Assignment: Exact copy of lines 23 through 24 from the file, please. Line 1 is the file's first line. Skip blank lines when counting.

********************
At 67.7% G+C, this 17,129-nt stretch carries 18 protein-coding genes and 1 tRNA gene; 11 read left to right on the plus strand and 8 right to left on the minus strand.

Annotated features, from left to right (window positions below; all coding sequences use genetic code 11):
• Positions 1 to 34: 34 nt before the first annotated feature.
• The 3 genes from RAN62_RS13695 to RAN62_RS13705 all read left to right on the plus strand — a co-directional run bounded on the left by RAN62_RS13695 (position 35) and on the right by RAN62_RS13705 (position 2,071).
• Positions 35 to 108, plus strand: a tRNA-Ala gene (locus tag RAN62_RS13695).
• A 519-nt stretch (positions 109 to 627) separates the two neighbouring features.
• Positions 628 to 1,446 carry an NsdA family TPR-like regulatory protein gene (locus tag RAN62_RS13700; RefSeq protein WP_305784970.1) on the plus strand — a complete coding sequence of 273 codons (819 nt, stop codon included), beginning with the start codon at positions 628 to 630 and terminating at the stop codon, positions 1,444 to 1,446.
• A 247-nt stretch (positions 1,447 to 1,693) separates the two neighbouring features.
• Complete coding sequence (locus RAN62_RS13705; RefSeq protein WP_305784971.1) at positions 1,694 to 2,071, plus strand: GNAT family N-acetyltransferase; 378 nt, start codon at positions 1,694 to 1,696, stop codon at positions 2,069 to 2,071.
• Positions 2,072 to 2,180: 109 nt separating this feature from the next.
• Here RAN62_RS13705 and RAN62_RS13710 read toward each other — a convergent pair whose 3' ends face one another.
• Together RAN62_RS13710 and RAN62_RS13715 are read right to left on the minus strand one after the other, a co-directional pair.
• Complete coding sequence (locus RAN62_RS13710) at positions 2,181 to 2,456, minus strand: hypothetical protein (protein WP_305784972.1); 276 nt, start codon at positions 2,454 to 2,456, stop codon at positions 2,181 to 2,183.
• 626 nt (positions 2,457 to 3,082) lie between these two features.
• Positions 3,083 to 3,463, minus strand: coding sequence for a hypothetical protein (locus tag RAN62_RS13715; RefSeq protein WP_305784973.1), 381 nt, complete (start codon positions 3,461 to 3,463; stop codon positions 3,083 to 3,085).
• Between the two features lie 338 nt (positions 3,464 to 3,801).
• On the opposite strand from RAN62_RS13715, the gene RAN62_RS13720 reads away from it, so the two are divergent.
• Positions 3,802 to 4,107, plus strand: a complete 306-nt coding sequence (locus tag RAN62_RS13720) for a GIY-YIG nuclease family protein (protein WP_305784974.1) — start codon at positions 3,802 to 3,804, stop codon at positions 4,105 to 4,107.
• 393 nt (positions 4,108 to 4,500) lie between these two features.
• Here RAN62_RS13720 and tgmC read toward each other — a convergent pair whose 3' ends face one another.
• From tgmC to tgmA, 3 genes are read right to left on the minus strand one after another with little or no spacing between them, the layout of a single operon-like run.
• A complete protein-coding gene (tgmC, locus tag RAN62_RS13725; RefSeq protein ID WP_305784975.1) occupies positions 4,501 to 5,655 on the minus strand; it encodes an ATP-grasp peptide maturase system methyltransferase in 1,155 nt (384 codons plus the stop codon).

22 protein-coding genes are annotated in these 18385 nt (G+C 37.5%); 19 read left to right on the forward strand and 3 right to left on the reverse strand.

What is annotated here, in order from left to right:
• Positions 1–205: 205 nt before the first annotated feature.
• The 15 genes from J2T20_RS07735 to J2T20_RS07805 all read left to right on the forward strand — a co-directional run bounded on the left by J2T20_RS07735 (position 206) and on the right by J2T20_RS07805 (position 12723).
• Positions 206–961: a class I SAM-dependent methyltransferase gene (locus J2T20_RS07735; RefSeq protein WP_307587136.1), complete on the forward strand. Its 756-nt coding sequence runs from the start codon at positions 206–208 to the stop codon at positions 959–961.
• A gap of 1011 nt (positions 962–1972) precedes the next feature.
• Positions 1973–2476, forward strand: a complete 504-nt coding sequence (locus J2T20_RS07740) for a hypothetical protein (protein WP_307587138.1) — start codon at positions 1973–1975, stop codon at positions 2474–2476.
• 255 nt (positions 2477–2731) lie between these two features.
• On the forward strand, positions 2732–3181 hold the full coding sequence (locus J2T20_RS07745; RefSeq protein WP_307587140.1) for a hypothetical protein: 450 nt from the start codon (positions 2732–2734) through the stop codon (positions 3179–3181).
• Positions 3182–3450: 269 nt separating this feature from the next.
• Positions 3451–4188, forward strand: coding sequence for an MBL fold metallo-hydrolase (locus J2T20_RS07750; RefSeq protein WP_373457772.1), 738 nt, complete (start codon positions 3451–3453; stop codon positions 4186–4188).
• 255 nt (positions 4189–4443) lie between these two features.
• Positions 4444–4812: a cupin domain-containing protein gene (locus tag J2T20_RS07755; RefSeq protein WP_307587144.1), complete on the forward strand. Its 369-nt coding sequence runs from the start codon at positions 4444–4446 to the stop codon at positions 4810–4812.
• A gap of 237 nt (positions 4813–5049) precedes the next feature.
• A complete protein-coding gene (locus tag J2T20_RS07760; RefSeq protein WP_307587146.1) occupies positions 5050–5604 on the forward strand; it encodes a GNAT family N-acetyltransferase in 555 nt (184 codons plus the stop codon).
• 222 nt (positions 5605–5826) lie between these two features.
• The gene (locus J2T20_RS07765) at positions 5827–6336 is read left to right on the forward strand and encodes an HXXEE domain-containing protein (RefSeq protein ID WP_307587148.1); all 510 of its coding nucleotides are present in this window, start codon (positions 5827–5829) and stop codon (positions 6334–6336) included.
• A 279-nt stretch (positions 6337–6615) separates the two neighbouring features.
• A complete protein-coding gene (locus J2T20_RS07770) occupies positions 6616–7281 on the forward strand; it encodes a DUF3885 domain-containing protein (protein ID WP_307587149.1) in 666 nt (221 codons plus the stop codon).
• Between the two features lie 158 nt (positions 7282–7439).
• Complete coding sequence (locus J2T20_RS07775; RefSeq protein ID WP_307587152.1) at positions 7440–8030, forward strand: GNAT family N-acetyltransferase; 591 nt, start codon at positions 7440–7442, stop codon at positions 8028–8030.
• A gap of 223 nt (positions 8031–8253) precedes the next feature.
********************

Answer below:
22 protein-coding genes are annotated in these 18385 nt (G+C 37.5%); 19 read left to right on the forward strand and 3 right to left on the reverse strand.

What is annotated here, in order from left to right: